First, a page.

The inclusion criteria were: (1) aged over 50 years with end-stage knee OA; (2) scheduled for TKA; (3) agreed to provide written consent and able to comply with study assessments. Exclusion criteria were: (1) history of connective tissue disorders or myositis; (2) previous period of alcoholism or drug abuse; (3) breastfeeding or pregnant women; (4) presence of serious pathologies with steroid-based systematic therapy in progress or interrupted for less than one month, or significant haematological disease; and (5) presence of significant cognitive impairment. The sarcopenia status was assessed by the AWGS algorithm after participant enrolment into the study.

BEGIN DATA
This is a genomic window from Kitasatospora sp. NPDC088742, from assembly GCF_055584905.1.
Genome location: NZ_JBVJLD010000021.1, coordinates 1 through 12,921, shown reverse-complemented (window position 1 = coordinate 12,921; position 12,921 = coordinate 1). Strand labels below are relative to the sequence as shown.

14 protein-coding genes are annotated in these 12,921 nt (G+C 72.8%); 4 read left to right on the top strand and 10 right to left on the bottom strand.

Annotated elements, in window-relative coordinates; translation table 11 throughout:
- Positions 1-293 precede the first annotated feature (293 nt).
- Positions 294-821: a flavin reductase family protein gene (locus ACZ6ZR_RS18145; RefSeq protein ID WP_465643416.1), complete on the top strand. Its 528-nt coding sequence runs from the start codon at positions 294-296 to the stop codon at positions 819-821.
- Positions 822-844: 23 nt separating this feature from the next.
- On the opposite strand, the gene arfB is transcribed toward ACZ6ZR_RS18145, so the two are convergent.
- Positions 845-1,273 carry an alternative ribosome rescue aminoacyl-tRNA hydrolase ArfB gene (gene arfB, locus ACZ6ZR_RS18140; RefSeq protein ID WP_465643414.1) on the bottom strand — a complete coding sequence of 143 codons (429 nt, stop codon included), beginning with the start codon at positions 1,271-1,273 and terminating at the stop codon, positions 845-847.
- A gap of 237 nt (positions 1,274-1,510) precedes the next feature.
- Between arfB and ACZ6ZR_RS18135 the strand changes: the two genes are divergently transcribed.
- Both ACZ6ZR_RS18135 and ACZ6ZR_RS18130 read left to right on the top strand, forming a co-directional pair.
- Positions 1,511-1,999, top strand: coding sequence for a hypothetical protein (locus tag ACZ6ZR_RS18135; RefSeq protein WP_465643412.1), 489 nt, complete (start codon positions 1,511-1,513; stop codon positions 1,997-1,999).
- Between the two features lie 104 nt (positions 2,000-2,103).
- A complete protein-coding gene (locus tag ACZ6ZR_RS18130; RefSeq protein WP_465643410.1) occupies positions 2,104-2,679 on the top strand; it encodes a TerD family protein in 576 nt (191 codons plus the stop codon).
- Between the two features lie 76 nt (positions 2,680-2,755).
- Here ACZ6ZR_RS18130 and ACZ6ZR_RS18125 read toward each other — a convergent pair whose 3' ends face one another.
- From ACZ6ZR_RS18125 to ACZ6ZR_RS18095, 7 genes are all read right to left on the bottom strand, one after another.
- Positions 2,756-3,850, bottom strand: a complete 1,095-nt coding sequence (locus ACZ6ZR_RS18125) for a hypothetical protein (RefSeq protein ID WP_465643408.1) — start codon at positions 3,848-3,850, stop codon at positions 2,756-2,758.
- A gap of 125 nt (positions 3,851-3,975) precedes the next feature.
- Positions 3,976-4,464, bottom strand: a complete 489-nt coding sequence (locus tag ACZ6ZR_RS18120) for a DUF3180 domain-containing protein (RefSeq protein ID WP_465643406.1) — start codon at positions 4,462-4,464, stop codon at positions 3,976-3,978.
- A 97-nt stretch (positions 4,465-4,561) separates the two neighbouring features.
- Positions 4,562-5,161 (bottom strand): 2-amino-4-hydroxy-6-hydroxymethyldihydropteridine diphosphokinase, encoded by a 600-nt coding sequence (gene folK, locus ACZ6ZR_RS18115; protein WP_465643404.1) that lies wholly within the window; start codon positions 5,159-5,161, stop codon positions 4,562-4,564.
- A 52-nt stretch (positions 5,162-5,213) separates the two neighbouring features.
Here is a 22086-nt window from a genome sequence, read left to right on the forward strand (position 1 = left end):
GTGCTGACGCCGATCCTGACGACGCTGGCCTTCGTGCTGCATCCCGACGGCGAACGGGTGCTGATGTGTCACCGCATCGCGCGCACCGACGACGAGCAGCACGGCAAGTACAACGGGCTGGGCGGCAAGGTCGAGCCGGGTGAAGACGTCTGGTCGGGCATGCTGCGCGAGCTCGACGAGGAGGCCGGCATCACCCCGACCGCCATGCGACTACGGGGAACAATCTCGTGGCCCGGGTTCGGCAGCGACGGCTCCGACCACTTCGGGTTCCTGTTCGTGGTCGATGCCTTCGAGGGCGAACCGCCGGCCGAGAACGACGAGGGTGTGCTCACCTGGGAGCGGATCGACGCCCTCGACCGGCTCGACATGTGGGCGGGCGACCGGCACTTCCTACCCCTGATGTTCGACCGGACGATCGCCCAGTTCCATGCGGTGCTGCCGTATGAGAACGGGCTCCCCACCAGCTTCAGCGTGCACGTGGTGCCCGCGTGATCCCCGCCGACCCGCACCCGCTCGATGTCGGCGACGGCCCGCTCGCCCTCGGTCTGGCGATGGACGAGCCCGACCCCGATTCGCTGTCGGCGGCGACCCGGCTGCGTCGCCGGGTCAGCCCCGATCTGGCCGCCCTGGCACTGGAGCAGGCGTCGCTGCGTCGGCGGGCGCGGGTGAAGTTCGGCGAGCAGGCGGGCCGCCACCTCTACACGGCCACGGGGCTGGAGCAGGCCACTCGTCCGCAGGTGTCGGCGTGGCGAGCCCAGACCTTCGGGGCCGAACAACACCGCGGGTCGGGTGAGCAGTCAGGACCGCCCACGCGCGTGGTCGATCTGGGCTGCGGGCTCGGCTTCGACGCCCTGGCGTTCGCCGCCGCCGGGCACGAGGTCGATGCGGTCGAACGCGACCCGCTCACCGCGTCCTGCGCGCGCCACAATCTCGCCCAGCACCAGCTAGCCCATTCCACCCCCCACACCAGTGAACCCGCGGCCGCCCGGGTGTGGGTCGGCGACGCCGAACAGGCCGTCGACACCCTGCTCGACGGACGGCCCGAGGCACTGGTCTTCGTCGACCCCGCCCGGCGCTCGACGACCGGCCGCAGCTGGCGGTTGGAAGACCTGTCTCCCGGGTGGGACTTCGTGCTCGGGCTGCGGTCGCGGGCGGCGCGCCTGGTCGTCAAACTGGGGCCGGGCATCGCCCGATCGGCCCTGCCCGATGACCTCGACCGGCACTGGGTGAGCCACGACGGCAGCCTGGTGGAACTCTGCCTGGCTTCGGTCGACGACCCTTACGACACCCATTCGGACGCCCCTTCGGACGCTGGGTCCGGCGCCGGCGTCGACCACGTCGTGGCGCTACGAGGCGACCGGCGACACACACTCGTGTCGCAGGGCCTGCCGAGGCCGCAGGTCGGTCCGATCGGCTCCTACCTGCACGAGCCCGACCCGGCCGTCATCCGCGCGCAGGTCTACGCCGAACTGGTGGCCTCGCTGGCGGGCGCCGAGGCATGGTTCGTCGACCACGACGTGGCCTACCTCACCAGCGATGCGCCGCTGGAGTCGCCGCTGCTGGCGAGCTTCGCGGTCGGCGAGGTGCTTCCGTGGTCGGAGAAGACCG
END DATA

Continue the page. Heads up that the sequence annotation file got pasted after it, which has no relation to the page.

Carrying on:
Patient demographic data were recorded upon enrolment. Body weight and height were measured using a standard stadiometer and the body mass index (BMI) was calculated (bodyweight in kg/[height in m]2). Body composition at baseline and follow-up was measured using dual-energy X-ray absorptiometry (DXA) (Horizon, Hologic, Bedford, MA). Total appendicular skeletal muscle mass (ASM) was calculated by the sum of lean mass measured in the four limbs, with the operator adjusting the cut lines of the limbs as described by Heymsfield et al.  Knee flexion/extension muscle strength were measured by instructing the patient to perform an active knee flexion/extension movement in a sitting position with both feet off the ground, and the hip flexed at 90° and the knee joint in the mid-flexion range. The optimal isometric force of the knee flexion/extension movement was measured by a dynamometer attached at the malleoli level with a strap. The measurements were taken at maximum force for three times. Grip strength was measured as the average of three repeated grip measurements on a dynamometer using the dominant hand. The six-meter gait speed test was used to measure gait speed by using the best time in seconds to finish a 6-m walk along a straight line using usual walking speed and the average value was used for analysis.